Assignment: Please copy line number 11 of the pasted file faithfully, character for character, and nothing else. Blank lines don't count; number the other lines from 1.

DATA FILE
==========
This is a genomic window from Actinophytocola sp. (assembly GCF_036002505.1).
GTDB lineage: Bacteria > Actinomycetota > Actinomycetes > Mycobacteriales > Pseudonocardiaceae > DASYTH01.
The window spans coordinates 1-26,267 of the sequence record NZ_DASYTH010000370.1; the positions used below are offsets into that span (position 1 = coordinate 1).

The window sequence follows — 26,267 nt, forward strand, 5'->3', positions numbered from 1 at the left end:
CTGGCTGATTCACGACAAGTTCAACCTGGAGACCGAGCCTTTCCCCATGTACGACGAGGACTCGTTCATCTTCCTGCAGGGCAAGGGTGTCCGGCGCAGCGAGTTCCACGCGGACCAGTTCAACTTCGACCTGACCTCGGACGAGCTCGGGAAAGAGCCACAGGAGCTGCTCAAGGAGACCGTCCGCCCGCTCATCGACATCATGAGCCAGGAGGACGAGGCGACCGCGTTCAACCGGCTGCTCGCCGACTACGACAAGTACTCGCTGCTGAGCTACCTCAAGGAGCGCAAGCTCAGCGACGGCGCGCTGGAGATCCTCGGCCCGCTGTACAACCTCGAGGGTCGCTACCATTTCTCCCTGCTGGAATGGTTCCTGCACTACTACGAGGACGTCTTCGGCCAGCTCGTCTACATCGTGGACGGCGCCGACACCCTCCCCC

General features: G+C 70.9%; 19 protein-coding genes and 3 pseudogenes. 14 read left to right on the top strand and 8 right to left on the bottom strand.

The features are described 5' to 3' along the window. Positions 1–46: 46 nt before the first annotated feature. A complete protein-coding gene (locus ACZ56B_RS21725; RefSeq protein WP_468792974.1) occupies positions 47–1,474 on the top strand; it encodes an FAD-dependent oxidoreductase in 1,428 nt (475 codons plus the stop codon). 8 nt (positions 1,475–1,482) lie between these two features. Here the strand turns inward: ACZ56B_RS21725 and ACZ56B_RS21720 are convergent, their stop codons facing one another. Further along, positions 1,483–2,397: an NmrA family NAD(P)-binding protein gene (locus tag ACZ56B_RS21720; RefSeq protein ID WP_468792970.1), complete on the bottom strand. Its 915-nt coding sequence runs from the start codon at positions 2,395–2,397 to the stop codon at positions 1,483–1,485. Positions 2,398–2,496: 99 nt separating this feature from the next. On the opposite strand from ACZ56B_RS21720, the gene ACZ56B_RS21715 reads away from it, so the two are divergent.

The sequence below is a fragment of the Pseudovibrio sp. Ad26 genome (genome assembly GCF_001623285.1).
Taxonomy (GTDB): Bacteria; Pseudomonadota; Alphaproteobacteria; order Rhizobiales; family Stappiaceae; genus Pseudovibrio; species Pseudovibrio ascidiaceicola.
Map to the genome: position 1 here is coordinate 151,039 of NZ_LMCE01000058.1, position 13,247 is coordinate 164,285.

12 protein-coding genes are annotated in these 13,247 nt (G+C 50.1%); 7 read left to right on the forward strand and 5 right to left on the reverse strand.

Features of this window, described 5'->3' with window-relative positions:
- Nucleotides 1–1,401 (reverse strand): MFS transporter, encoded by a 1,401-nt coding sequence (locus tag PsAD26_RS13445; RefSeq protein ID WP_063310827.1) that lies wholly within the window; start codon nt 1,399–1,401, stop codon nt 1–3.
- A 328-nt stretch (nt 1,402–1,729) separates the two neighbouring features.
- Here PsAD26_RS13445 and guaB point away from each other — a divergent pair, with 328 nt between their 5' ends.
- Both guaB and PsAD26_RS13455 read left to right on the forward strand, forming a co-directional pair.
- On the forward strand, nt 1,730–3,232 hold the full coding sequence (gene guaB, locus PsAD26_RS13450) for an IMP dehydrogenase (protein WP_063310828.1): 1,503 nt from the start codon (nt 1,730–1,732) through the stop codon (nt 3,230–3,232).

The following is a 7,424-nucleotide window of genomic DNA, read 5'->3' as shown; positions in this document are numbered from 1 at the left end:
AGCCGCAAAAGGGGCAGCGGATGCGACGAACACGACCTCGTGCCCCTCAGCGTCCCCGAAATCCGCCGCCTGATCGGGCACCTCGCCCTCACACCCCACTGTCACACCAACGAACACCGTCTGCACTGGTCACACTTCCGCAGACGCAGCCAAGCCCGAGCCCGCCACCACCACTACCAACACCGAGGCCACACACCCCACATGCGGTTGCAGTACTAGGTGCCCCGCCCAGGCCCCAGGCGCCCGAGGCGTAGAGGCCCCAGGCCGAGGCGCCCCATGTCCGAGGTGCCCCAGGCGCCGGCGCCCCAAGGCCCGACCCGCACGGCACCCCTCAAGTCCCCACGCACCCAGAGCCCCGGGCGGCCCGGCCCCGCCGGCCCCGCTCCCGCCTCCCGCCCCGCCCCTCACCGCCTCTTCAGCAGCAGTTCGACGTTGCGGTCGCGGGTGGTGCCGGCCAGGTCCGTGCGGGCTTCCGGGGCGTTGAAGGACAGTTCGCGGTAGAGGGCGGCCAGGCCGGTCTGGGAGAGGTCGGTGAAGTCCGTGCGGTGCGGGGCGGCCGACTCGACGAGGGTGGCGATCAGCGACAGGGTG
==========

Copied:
12 protein-coding genes are annotated in these 13,247 nt (G+C 50.1%); 7 read left to right on the forward strand and 5 right to left on the reverse strand.